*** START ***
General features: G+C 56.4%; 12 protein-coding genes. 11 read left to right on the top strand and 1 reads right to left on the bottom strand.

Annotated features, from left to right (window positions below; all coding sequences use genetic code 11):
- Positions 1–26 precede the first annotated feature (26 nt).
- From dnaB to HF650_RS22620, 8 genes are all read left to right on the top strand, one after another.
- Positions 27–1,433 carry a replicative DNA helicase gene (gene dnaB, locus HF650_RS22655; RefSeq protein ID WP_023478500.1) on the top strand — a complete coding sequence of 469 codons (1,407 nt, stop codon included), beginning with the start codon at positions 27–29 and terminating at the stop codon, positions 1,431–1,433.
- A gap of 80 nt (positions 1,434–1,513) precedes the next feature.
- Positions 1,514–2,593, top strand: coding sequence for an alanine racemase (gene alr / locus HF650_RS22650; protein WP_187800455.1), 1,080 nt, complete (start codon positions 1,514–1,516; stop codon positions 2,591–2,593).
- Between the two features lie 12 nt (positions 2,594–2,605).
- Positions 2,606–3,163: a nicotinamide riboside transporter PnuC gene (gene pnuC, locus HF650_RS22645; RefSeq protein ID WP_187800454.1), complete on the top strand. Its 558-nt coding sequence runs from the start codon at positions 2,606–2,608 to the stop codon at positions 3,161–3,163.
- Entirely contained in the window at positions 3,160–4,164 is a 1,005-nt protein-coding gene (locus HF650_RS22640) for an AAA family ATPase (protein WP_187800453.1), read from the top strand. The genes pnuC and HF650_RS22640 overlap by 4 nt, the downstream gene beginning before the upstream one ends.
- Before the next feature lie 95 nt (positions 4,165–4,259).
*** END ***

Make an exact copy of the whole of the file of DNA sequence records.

General features: G+C 56.4%; 12 protein-coding genes. 11 read left to right on the top strand and 1 reads right to left on the bottom strand.

Annotated features, from left to right (window positions below; all coding sequences use genetic code 11):
- Positions 1–26 precede the first annotated feature (26 nt).
- From dnaB to HF650_RS22620, 8 genes are all read left to right on the top strand, one after another.
- Positions 27–1,433 carry a replicative DNA helicase gene (gene dnaB, locus HF650_RS22655; RefSeq protein ID WP_023478500.1) on the top strand — a complete coding sequence of 469 codons (1,407 nt, stop codon included), beginning with the start codon at positions 27–29 and terminating at the stop codon, positions 1,431–1,433.
- A gap of 80 nt (positions 1,434–1,513) precedes the next feature.
- Positions 1,514–2,593, top strand: coding sequence for an alanine racemase (gene alr / locus HF650_RS22650; protein WP_187800455.1), 1,080 nt, complete (start codon positions 1,514–1,516; stop codon positions 2,591–2,593).
- Between the two features lie 12 nt (positions 2,594–2,605).
- Positions 2,606–3,163: a nicotinamide riboside transporter PnuC gene (gene pnuC, locus HF650_RS22645; RefSeq protein ID WP_187800454.1), complete on the top strand. Its 558-nt coding sequence runs from the start codon at positions 2,606–2,608 to the stop codon at positions 3,161–3,163.
- Entirely contained in the window at positions 3,160–4,164 is a 1,005-nt protein-coding gene (locus HF650_RS22640) for an AAA family ATPase (protein WP_187800453.1), read from the top strand. The genes pnuC and HF650_RS22640 overlap by 4 nt, the downstream gene beginning before the upstream one ends.
- Before the next feature lie 95 nt (positions 4,165–4,259).